Product 360: Look And Feel
Body And Soul
The Nexus 5 is an attractive handset in either black or white. Its slim and sleek design is reminiscent of a sports car or speedboat: fast lines and smooth curves. It drops the the glassy feel and bulk of its predecessor, the Nexus 4, and instead adopts something more akin to a luxury gloss and suede aesthetic. It really does seem to be hinting towards a modern premium vehicle: glossy window with a nice soft touch.
While its nearest cousin is the LG G2, Google's Nexus 5 is quite a different device, stylistically speaking. For one, it's a little over one-fifth of an inch smaller. And where the G2 has straighter lines, the Nexus 5 has curves.
Viewed side-by-side, the Nexus 5 is definitely shorter by a small amount, but it also appears thinner. There are a few factors governing that. Externally, the Nexus 5 has a slightly smaller screen and longer, more arched head and chin pieces. The Nexus 5 also carries a substantially smaller battery (2300 mAh versus the LG G2's 3000 mAh power source). Hence, it's both thinner and lighter.
We love the Nexus 5's balance. There's a definite sense of purpose to its weight in-hand. While the soft-touch back feels grippy, it is a bit of dirt magnet, especially around that lovely Nexus etched text. This can become mildly unsightly and grubby in the white model, so a case is recommended.
Staying at the back of the phone, the camera does protrude enough to leave the handset slightly off-center when lying face-up on a flat surface. Sure, it’s a minor complaint, but it'll probably annoy the perfectionist in you to some degree. Again, we recommend a case to deal with this issue as well. That's going to make the Nexus 5 larger, sacrificing some of its speedline design, but this is true of all phones, and the protection is well worth it.
A volume rocker is located on the left side of the phone, with the power button and micro-SIM card slot on the right, almost perfectly equidistant of one another.
This makes the phone easy to palm in either hand. Holding onto it with your left, the thumb controls volume, while power is manipulated by the forefinger. In the right hand, fore and middle fingers manage volume, and the thumb handles power. It’s a nice design that works well no matter which hand is favored.
Early reports suggested that some devices had buttons that wobbled under normal use. While this issue manifested for some early adopters (to the point that a redesigned Nexus 5 has already been spotted in the wild), our device held up to some rather strenuous usage.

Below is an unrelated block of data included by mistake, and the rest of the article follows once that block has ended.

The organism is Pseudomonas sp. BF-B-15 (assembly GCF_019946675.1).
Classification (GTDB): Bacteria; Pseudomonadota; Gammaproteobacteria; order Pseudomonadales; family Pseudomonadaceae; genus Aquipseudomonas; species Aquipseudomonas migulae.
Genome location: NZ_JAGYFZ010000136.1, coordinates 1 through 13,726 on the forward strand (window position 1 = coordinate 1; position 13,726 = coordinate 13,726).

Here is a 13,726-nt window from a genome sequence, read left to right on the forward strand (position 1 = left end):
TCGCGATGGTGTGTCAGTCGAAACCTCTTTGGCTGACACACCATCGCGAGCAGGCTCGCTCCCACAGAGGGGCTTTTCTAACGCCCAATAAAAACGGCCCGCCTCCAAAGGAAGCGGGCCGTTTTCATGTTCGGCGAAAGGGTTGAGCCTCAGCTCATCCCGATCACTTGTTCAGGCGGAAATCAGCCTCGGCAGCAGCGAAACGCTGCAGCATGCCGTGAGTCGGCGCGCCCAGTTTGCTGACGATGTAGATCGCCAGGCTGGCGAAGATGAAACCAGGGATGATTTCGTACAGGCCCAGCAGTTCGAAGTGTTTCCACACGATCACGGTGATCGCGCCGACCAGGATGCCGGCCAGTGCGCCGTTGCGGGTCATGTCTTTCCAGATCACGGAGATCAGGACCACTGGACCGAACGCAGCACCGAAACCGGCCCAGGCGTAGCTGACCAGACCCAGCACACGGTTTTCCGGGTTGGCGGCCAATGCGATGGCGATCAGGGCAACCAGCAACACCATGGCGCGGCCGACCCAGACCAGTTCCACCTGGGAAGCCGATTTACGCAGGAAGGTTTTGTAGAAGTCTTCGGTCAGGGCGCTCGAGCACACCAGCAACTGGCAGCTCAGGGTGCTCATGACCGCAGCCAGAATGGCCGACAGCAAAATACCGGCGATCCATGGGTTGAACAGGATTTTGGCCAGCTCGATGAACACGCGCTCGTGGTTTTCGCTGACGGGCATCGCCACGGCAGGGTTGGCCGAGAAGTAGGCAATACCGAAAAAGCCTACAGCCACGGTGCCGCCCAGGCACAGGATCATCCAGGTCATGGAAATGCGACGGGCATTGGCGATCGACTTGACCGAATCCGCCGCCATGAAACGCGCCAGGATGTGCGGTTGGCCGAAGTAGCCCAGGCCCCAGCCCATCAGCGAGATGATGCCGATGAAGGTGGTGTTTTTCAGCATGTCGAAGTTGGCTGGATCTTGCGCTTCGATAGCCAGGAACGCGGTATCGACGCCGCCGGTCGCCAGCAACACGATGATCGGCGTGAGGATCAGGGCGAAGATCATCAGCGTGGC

Future's So Bright
The 4.95” 1080p IPS+ LCD display is fantastic in almost any lighting condition, and the Gorilla Glass 3 pane shines up easily with an anti-scratch cloth. With the slider at 75 percent, it's bright enough to view outdoors in daylight. Even at its lowest setting, the screen is bright enough to read at night. At that minimal output, monochrome content looks better than colors due to some loss in color variance.
If there's any one aspect of the design that disappointed us, it was the solitary speaker located at the bottom of the phone. It's not unclear or overly quiet; it’s just a little tepid and squeaky. This is absolutely fine for talk radio or classical music, but not so great for listening to modern tunes.
The earpiece is fantastic, as is the mic array. In fact, we’re not afraid to say that they’re both nearly faultless, and a pleasure to use for both general phone communication and VoIP apps like Skype. Kudos to LG and Google for getting this right when so many other “premium” devices don't.
Overall, the Nexus 5 provides a pleasurable audio experience that is only slightly marred by a single lackluster speaker.
What’s In The Box?
Spartan is the word that comes to mind when looking at what’s included. A microUSB cable and five-volt, two-amp LG-branded wall adapter come bundled. There’s not much else, aside from a simple user guide and some folded cardboard. The box itself is small and themed to suit the stock Android 4.4 KitKat wallpaper. This is where costs were cut, and frankly, we’re totally fine with that. Headphones might’ve been a nice addition, but really, they are readily available at reasonable prices elsewhere.
Google only offers three accessories for the Nexus 5: two cases and the company’s own branded Qi wireless charger.